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Rudy's Tree and Landscape


April is the Month to...

  • Incorporate organic matter into garden soil in preparation for planting. Soil rich in organic matter is a hedge against drought. If soil is poorly drained and still wet, wait until it is workable. Test soil workability by picking up a handful and squeezing - it should crumble apart with gentle prodding.
  • Plant peas and leafy greens as soon as soil conditions permit. These vegetables are not affected by light frosts. In fact, good soil drainage is more relevant to the success of early plantings of cold hardy crops than is temperature. Using raised beds is one way to ensure good drainage (incorporating organic matter is another way).
  • Start seeds of tomatoes early this month. Studies have shown that tomato seedlings which are 5 to 8 weeks old when transplanted provide the best growth and highest yields of fruit. Start pepper and eggplant transplants now as well.
  • Thin seedlings started indoors by cutting off the little plants with scissors at ground level rather than by pulling them up and disturbing the remaining seedlings. Also, give leggy onion seedlings a "haircut" - trim back the shoots to a height of about four inches. Trimming will result in stockier seedlings which will be easier to transplant.
  • Earth Day is April 22. Make a point of using environmentally friendly gardening practices. In the vegetable garden, employ pest management methods such as hand-picking, encouraging natural predators, and treating with bio-rational pesticides.
  • Keep an eye out for adult lily leaf beetles foraging on lilies just emerging from the ground. The beetles, each about 1/2" long with a very bright red body, and black legs, head antennae, and undersurface, are easy to spot as they move around on plants. Hand-pick and destroy and beetles as you find them.
  • Cut down the stems of plants in perennial borders that were not cleaned up last fall. For extensive borders, consider using a weed trimmer to make quick work of the job. Tougher ornamental grass stems may require a brush cutter.
  • Apply a small amount of balanced fertilizer around spring flowering bulbs, when bulbs are in bloom. This will promote green foliage and encourage vigorous root development, both necessary if the plants are to replenish the food consumed during flowering.
  • Begin planting hardy herbaceous perennials and woody ornamental plants. Be sure that none of your purchases include species that are invasive. For a list of invasive plants in the state, go to www.massnrc.org/mipag/invasive.htm.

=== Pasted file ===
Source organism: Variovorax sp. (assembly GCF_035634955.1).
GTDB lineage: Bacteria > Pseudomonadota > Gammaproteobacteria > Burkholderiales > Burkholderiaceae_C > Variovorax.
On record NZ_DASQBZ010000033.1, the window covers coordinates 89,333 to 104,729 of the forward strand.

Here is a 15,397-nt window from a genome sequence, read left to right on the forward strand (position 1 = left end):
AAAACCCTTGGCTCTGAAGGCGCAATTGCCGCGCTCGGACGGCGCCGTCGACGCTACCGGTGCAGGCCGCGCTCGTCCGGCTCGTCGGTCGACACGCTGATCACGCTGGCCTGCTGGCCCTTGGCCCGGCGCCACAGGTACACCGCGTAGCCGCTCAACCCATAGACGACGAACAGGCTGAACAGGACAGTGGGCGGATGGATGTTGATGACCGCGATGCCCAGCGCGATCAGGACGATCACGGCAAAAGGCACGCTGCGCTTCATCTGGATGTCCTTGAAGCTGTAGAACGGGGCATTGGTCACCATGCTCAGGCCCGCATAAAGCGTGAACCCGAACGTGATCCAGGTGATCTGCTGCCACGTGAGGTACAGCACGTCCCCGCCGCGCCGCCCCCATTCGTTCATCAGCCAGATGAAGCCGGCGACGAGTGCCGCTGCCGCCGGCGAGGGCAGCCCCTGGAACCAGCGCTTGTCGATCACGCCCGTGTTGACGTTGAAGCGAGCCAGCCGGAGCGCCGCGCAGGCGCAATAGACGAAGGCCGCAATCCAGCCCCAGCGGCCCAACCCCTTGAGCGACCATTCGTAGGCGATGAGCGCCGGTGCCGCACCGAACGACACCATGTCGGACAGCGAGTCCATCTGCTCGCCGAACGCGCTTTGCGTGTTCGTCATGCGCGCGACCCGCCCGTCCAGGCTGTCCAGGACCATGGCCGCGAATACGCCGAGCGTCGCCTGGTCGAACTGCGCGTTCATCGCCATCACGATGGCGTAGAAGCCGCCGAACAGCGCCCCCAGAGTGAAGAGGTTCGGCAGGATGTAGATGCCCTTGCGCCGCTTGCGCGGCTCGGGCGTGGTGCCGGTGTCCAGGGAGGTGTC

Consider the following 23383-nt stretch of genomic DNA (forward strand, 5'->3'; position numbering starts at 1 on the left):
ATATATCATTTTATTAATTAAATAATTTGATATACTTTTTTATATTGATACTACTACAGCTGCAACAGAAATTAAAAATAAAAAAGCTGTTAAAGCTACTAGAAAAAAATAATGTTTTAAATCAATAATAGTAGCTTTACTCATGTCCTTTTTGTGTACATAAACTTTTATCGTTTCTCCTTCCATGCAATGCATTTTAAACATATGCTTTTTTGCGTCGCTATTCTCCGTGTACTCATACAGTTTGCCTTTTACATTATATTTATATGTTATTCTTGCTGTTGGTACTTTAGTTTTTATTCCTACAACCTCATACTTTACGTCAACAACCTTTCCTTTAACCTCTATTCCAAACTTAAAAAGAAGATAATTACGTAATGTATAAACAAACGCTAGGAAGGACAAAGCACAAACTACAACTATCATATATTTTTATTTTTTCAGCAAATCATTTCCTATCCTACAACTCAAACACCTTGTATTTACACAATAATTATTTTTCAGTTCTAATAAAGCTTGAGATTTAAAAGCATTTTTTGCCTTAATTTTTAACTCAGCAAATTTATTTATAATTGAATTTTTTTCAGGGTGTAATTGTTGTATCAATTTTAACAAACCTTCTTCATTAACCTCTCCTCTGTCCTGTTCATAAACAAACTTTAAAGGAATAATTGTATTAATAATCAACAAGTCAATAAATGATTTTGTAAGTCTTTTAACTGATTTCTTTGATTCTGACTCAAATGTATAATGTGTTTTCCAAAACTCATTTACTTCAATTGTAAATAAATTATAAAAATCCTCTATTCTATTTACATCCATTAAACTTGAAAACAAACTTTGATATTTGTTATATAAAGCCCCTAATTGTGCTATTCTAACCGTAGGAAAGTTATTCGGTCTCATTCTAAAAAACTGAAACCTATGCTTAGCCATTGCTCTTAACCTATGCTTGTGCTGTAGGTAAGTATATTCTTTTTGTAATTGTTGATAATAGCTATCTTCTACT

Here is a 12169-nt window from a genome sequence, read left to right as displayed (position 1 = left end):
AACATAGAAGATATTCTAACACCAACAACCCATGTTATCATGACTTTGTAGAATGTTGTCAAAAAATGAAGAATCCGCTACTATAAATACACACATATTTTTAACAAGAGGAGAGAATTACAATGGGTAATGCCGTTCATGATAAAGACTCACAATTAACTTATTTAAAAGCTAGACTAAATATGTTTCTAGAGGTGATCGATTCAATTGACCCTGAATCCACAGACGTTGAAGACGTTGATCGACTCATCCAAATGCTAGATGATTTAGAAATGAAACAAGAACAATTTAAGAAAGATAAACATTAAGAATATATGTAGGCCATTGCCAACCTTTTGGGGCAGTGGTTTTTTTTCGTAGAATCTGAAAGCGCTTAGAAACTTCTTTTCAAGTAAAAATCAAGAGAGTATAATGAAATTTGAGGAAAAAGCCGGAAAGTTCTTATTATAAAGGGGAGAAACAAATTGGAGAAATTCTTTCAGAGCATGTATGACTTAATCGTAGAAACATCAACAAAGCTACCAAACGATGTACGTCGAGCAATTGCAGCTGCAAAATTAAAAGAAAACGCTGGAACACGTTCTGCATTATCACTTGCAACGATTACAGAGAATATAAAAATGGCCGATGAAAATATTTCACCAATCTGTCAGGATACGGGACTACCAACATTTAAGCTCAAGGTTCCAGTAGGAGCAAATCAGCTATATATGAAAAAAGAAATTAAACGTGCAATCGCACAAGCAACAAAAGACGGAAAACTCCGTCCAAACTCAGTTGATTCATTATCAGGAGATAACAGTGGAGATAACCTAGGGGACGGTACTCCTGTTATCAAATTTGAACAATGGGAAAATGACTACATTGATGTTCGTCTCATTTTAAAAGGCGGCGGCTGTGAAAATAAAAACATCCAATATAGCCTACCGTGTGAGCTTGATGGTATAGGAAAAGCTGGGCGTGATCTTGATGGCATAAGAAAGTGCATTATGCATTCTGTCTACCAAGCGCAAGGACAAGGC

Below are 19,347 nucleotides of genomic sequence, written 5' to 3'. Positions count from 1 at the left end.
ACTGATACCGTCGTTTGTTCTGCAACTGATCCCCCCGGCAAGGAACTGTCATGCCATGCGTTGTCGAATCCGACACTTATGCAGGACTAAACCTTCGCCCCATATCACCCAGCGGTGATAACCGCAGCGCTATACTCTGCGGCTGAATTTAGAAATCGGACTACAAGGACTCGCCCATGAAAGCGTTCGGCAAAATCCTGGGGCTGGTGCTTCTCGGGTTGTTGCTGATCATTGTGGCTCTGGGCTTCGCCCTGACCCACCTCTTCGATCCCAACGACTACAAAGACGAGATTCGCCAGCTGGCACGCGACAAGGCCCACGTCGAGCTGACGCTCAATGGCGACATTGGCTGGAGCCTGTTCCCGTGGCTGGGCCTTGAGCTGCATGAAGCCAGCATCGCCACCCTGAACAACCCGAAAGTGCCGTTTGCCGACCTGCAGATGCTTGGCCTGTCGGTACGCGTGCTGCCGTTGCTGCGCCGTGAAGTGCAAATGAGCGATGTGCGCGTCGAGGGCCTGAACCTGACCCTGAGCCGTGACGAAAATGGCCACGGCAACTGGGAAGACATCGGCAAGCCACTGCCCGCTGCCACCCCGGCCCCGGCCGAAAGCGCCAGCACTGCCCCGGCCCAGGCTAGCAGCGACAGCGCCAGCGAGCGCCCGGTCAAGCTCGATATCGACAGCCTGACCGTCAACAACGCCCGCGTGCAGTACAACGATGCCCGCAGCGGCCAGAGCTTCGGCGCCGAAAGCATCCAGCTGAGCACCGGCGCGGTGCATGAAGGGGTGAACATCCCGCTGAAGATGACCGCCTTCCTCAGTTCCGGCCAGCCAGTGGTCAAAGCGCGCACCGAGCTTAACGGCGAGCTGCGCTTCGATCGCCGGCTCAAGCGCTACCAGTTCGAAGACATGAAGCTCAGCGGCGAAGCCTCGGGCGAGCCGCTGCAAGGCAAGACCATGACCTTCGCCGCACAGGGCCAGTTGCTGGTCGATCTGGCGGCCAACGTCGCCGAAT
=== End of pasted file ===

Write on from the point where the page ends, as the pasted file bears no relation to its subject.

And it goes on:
• Plant roses where they will receive 6 to 8 hours or direct sunlight. Soak the roots of bare root roses in a pail of water for about an hour prior to planting.
  • Monitor emerging leaves on maple, oak, apple and cherry trees for winter moth caterpillars, pale green larvae with a faint white stripe running down both sides of their bodies. Bacillus thuringiensis subspecies kurstaki is an environmentally friendly treatment for these pests.
  • Find a place in your yard for the 2011 Perennial Plant of the Year, Thread Leaf Blue Star (Amsonia hubrichtii). Hardy to zone 4 and adapted to a wide range of soils, it produces clusters of light blue star-shaped flowers in spring, displays feathery fern-like foliage in summer, and puts on a color show in fall as its leaves turn golden yellow. Thread leaf blue star grows best in full to part shade and is rarely bothered by pests or diseases.
  • Plan to seed new lawns or reseed bare spots as early as possible this spring. New grass will establish itself quickly when the weather is cool and moist.



Tree Services
Rudy's Tree offers tree pruning.
Rudy's Tree offers several different design/construction options ranging from walks, walls, patios and planting.
Is your lawn or yard starting to look its age? Rudy's Tree offers regular maintenance programs including lawncare and ornamental pruning.

Contact Rudy's

76 Elm Ridge Rd.
Stow MA 01775
Tel: 978-263-9674
Fax: 978-897-4065

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